We don't kid ourselves about the dimensions of what we have to do. When you're a major city, an internationally recognized city of the world, then you have a lot more at stake. A lot more is susceptible to the ravages of a hurricane.

If our levees had not broken, we would be in a far better posture. Everyone would have gone home.

Our biggest challenge is getting homes back up. That's why I am working so hard to get this road home program in play, and I'm very proud to say that we've got a number of people who are receiving their awards as we speak, and we'll be seeing thousands more as we go along.

BLITZER: Governor, good luck to all the people of Louisiana. Good luck to all the people of the Gulf Coast. Thanks very much for joining us. Let's hope Ernesto sort of peters out and doesn't cause much damage, but we'll be tracking it every step of the way.

The governor of Louisiana, Kathleen Blanco joining us.

BLANCO: Thank you, Wolf.

BLITZER: Coming up, we're continuing to follow important developments, a plane crash in Kentucky, killing 49 people; the latest on Ernesto.

Also, we'll pick up the latest developments in Iraq, the Middle East. We'll speak with the Republican chairman of the Senate Foreign Relations Committee, Richard Lugar, and the top Democratic on the Senate Armed Services Committee, Carl Levin.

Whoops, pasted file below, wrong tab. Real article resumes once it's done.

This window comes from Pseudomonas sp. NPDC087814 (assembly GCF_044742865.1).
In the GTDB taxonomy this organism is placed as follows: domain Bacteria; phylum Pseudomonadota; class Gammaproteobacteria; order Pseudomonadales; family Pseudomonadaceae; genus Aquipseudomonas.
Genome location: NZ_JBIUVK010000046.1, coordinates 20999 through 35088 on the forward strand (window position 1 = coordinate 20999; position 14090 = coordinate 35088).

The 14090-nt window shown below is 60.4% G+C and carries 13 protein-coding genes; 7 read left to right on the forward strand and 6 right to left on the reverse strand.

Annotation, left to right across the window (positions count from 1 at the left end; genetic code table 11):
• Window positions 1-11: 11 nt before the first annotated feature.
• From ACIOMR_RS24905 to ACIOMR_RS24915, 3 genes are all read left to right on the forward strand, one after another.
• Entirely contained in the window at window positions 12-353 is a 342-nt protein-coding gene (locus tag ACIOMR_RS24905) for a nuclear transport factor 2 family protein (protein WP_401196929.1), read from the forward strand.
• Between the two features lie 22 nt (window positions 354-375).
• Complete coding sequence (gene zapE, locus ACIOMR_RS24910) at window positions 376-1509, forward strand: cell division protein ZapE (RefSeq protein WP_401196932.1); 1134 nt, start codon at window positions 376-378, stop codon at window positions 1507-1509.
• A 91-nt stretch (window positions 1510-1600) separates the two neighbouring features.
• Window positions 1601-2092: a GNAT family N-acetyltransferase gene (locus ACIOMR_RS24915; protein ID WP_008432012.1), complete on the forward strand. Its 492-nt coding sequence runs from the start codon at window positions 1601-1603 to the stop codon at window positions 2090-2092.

Much more "Late Edition," right after this.


BLITZER: Welcome back to "Late Edition." We're following all the breaking news. We'll have more coming up here on CNN on the plane crash in Kentucky, a Comair commuter plane going down, 49 people confirmed killed. One person survived, the first officer on that plane. We're watching this story; get more information for you as it comes in.

We're also watching the latest on the now Hurricane Ernesto. It's moving along the Caribbean toward Cuba right now, and eventually will make its way into the Gulf of Mexico. There's a new forecast that's come out. We'll have much more on that coming up as well.

There's other news we're following, including important news around the world. President Bush this week said the United States was going to stay the course in Iraq as long as he's president. Joining us to discuss, though, the deteriorating situation and much more in Iraq, two guests.

With me here in Washington, the Republican Senator Richard Lugar of Indiana. He's the chairman of the Foreign Relations Committee. And in Grand Rapids, Michigan, Democratic Senator Carl Levin. He's the ranking member of the Senate Armed Services Committee.

Senators, thanks very much for joining us.

I interviewed the prime minister, Senator Lugar, of Iraq in the first hour of "Late Edition," Nouri al-Maliki. He insists there is no civil war, and there won't be a civil war in Iraq.

What do you think?